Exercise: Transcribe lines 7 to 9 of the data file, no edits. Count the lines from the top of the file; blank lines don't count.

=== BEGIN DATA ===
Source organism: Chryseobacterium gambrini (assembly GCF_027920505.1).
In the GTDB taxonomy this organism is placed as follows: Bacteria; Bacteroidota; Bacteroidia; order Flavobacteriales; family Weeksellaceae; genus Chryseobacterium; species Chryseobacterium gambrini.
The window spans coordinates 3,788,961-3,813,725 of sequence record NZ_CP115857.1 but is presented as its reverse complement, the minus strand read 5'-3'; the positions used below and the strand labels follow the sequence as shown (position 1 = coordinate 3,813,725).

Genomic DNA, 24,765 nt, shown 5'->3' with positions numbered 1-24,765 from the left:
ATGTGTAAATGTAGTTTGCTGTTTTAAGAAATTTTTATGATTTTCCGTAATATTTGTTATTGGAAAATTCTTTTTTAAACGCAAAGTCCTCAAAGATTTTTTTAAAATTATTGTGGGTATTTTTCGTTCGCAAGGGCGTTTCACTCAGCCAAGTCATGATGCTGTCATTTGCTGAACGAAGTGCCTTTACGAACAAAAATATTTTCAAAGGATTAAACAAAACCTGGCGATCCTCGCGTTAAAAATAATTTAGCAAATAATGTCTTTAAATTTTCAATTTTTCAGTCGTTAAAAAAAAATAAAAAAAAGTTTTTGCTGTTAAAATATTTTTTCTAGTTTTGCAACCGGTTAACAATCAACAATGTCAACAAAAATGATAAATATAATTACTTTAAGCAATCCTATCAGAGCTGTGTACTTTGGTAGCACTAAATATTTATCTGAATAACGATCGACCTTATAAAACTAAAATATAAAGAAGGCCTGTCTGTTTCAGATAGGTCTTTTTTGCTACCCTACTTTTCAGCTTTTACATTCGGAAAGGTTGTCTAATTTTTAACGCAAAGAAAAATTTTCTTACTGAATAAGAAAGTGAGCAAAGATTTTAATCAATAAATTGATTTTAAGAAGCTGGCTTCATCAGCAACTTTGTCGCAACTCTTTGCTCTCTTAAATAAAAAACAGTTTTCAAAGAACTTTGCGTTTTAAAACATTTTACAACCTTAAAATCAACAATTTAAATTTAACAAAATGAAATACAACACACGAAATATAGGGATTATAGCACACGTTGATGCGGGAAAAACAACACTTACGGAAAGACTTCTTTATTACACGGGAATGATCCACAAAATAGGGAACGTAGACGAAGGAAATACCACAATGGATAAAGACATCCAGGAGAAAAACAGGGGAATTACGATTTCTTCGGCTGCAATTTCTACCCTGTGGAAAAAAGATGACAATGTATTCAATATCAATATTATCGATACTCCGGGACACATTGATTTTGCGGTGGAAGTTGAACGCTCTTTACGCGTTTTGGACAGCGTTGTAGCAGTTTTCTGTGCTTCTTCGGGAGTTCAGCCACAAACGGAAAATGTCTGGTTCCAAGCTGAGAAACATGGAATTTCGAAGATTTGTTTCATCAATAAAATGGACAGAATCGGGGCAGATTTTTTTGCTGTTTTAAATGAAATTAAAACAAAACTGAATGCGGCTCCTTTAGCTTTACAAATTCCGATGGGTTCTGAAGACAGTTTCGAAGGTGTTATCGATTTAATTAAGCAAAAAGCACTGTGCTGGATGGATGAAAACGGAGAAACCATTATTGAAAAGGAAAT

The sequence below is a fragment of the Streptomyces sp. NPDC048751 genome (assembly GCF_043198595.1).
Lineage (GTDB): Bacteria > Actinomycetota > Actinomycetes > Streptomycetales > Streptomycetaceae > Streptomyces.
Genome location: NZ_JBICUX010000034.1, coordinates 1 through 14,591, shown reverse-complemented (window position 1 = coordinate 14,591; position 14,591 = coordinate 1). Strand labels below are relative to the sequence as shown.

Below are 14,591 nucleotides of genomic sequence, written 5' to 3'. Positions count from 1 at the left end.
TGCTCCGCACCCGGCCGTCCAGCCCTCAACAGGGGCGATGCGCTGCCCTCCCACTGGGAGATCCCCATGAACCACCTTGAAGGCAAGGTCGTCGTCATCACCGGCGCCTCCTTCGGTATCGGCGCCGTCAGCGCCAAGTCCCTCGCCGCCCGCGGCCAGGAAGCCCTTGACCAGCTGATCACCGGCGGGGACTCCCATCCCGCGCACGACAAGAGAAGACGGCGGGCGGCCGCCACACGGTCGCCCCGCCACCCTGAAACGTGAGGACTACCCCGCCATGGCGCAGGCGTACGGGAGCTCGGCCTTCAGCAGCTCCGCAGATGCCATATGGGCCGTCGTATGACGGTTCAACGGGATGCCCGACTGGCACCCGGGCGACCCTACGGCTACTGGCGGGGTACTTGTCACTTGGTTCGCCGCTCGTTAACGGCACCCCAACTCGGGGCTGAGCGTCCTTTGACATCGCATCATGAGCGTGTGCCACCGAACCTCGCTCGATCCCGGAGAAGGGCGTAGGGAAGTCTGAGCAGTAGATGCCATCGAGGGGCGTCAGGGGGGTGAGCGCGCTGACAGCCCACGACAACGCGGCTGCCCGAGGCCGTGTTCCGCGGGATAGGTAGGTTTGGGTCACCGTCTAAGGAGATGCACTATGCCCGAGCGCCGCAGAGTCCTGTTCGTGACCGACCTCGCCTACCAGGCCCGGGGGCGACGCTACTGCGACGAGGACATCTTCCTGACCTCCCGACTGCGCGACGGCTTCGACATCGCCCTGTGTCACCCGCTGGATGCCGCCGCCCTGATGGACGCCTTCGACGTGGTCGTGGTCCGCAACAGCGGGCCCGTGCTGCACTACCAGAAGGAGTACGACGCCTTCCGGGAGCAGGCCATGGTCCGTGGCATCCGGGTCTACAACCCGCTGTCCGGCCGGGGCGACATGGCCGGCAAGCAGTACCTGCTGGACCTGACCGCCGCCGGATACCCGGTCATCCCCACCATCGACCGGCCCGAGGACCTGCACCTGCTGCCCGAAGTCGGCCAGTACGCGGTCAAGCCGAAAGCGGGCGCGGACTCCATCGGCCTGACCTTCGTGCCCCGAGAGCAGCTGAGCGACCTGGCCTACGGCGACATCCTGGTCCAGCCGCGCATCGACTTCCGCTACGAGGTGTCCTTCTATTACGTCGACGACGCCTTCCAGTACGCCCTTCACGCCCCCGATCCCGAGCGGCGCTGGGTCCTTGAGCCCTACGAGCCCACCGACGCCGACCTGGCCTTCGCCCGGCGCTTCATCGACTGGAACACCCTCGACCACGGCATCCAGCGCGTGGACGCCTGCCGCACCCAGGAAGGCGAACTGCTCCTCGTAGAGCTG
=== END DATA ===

Lineage (GTDB): Bacteria > Actinomycetota > Actinomycetes > Streptomycetales > Streptomycetaceae > Streptomyces.
Genome location: NZ_JBICUX010000034.1, coordinates 1 through 14,591, shown reverse-complemented (window position 1 = coordinate 14,591; position 14,591 = coordinate 1). Strand labels below are relative to the sequence as shown.

Below are 14,591 nucleotides of genomic sequence, written 5' to 3'. Positions count from 1 at the left end.